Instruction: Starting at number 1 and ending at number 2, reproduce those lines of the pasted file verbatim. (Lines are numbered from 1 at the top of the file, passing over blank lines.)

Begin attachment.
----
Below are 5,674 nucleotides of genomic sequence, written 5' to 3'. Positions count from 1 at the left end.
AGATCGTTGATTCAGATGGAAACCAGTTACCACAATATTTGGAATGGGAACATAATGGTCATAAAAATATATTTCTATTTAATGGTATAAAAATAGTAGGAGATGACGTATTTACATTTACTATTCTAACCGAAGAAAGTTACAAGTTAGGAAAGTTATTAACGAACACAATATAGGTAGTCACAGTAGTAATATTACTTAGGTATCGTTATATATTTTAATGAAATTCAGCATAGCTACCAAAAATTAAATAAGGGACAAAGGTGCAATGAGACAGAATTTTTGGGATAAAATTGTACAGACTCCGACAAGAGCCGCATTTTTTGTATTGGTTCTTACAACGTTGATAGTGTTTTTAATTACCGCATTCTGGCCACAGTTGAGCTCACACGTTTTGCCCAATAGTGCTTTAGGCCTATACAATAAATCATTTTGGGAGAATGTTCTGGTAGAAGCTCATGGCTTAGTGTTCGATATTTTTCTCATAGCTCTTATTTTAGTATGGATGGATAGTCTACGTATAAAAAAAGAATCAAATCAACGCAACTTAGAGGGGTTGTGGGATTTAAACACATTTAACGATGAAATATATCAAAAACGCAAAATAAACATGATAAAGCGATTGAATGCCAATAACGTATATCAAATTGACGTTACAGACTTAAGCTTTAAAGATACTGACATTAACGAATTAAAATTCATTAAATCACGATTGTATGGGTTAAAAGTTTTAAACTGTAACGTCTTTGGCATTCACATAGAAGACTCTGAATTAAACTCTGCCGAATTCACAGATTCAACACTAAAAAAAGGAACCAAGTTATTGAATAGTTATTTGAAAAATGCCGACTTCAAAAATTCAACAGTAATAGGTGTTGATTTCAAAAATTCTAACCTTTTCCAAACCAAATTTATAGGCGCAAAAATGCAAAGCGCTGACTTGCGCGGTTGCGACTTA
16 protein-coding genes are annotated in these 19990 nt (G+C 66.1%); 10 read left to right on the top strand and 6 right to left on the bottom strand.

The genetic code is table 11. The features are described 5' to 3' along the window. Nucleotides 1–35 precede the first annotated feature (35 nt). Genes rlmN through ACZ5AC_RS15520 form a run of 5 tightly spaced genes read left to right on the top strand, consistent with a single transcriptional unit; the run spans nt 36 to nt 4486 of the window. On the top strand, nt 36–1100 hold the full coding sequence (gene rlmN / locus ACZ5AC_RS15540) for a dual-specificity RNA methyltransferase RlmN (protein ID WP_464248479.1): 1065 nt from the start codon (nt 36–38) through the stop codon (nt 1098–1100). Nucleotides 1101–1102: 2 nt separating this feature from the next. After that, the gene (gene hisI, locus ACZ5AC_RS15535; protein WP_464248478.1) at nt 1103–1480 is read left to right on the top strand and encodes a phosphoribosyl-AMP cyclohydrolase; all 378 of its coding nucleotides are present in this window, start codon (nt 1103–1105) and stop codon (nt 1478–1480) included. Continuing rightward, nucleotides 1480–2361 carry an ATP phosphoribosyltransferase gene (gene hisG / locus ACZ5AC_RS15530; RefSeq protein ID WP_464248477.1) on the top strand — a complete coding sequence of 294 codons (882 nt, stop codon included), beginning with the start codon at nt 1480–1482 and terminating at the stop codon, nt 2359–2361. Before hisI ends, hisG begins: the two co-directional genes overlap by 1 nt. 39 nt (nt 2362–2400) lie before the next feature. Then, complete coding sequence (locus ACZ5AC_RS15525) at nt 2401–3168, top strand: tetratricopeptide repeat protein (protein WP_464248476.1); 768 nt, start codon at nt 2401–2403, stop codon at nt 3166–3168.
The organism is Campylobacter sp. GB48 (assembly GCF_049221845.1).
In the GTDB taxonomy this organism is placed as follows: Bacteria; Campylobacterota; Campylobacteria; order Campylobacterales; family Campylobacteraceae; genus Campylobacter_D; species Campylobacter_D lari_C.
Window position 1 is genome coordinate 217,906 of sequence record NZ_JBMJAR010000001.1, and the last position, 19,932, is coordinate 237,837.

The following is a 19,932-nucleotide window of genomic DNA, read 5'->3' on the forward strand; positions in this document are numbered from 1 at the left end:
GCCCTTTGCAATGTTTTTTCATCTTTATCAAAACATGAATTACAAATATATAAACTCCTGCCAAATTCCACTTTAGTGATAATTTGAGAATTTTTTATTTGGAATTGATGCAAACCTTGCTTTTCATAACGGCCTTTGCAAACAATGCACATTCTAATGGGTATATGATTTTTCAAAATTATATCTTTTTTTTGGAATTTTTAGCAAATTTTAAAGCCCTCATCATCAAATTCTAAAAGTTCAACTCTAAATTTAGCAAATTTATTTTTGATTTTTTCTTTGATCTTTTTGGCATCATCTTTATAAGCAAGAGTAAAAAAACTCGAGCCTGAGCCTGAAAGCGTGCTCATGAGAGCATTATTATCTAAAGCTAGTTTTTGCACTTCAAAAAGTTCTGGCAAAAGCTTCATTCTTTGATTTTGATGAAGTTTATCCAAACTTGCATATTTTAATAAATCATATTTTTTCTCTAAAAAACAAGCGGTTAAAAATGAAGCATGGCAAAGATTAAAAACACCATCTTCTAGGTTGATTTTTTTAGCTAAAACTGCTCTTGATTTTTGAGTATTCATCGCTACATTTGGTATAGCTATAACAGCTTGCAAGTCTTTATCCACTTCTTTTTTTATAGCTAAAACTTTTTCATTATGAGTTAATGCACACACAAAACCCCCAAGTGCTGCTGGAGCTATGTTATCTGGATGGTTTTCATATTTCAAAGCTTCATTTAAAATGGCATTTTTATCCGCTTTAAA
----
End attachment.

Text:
Below are 5,674 nucleotides of genomic sequence, written 5' to 3'. Positions count from 1 at the left end.
AGATCGTTGATTCAGATGGAAACCAGTTACCACAATATTTGGAATGGGAACATAATGGTCATAAAAATATATTTCTATTTAATGGTATAAAAATAGTAGGAGATGACGTATTTACATTTACTATTCTAACCGAAGAAAGTTACAAGTTAGGAAAGTTATTAACGAACACAATATAGGTAGTCACAGTAGTAATATTACTTAGGTATCGTTATATATTTTAATGAAATTCAGCATAGCTACCAAAAATTAAATAAGGGACAAAGGTGCAATGAGACAGAATTTTTGGGATAAAATTGTACAGACTCCGACAAGAGCCGCATTTTTTGTATTGGTTCTTACAACGTTGATAGTGTTTTTAATTACCGCATTCTGGCCACAGTTGAGCTCACACGTTTTGCCCAATAGTGCTTTAGGCCTATACAATAAATCATTTTGGGAGAATGTTCTGGTAGAAGCTCATGGCTTAGTGTTCGATATTTTTCTCATAGCTCTTATTTTAGTATGGATGGATAGTCTACGTATAAAAAAAGAATCAAATCAACGCAACTTAGAGGGGTTGTGGGATTTAAACACATTTAACGATGAAATATATCAAAAACGCAAAATAAACATGATAAAGCGATTGAATGCCAATAACGTATATCAAATTGACGTTACAGACTTAAGCTTTAAAGATACTGACATTAACGAATTAAAATTCATTAAATCACGATTGTATGGGTTAAAAGTTTTAAACTGTAACGTCTTTGGCATTCACATAGAAGACTCTGAATTAAACTCTGCCGAATTCACAGATTCAACACTAAAAAAAGGAACCAAGTTATTGAATAGTTATTTGAAAAATGCCGACTTCAAAAATTCAACAGTAATAGGTGTTGATTTCAAAAATTCTAACCTTTTCCAAACCAAATTTATAGGCGCAAAAATGCAAAGCGCTGACTTGCGCGGTTGCGACTTA